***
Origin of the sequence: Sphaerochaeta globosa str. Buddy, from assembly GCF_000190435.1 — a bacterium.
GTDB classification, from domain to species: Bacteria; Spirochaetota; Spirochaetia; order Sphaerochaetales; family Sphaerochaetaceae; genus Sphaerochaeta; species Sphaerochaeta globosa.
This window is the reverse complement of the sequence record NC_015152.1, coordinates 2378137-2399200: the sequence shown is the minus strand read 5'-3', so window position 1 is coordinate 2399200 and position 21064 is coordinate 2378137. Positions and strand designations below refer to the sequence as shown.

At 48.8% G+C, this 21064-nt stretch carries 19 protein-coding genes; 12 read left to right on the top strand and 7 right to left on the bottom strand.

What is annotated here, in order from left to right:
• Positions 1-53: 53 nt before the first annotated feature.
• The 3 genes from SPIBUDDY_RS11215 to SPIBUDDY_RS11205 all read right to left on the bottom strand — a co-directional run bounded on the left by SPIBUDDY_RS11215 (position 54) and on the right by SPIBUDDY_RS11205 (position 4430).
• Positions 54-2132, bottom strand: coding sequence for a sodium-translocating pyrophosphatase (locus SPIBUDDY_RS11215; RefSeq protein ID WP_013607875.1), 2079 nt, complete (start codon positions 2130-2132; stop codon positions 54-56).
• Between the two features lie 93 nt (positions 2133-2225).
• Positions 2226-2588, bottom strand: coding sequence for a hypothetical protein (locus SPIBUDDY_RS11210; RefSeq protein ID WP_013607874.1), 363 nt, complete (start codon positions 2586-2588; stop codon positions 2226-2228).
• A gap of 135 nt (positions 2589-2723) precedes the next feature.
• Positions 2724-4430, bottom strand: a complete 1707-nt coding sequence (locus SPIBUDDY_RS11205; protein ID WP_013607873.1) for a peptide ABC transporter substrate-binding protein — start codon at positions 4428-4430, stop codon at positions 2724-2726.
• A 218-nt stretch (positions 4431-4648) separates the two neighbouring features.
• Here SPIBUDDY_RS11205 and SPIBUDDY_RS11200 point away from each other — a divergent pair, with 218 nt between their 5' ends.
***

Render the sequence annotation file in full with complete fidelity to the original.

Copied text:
Origin of the sequence: Sphaerochaeta globosa str. Buddy, from assembly GCF_000190435.1 — a bacterium.
GTDB classification, from domain to species: Bacteria; Spirochaetota; Spirochaetia; order Sphaerochaetales; family Sphaerochaetaceae; genus Sphaerochaeta; species Sphaerochaeta globosa.
This window is the reverse complement of the sequence record NC_015152.1, coordinates 2378137-2399200: the sequence shown is the minus strand read 5'-3', so window position 1 is coordinate 2399200 and position 21064 is coordinate 2378137. Positions and strand designations below refer to the sequence as shown.

At 48.8% G+C, this 21064-nt stretch carries 19 protein-coding genes; 12 read left to right on the top strand and 7 right to left on the bottom strand.

What is annotated here, in order from left to right:
• Positions 1-53: 53 nt before the first annotated feature.
• The 3 genes from SPIBUDDY_RS11215 to SPIBUDDY_RS11205 all read right to left on the bottom strand — a co-directional run bounded on the left by SPIBUDDY_RS11215 (position 54) and on the right by SPIBUDDY_RS11205 (position 4430).
• Positions 54-2132, bottom strand: coding sequence for a sodium-translocating pyrophosphatase (locus SPIBUDDY_RS11215; RefSeq protein ID WP_013607875.1), 2079 nt, complete (start codon positions 2130-2132; stop codon positions 54-56).
• Between the two features lie 93 nt (positions 2133-2225).
• Positions 2226-2588, bottom strand: coding sequence for a hypothetical protein (locus SPIBUDDY_RS11210; RefSeq protein ID WP_013607874.1), 363 nt, complete (start codon positions 2586-2588; stop codon positions 2226-2228).
• A gap of 135 nt (positions 2589-2723) precedes the next feature.
• Positions 2724-4430, bottom strand: a complete 1707-nt coding sequence (locus SPIBUDDY_RS11205; protein ID WP_013607873.1) for a peptide ABC transporter substrate-binding protein — start codon at positions 4428-4430, stop codon at positions 2724-2726.
• A 218-nt stretch (positions 4431-4648) separates the two neighbouring features.
• Here SPIBUDDY_RS11205 and SPIBUDDY_RS11200 point away from each other — a divergent pair, with 218 nt between their 5' ends.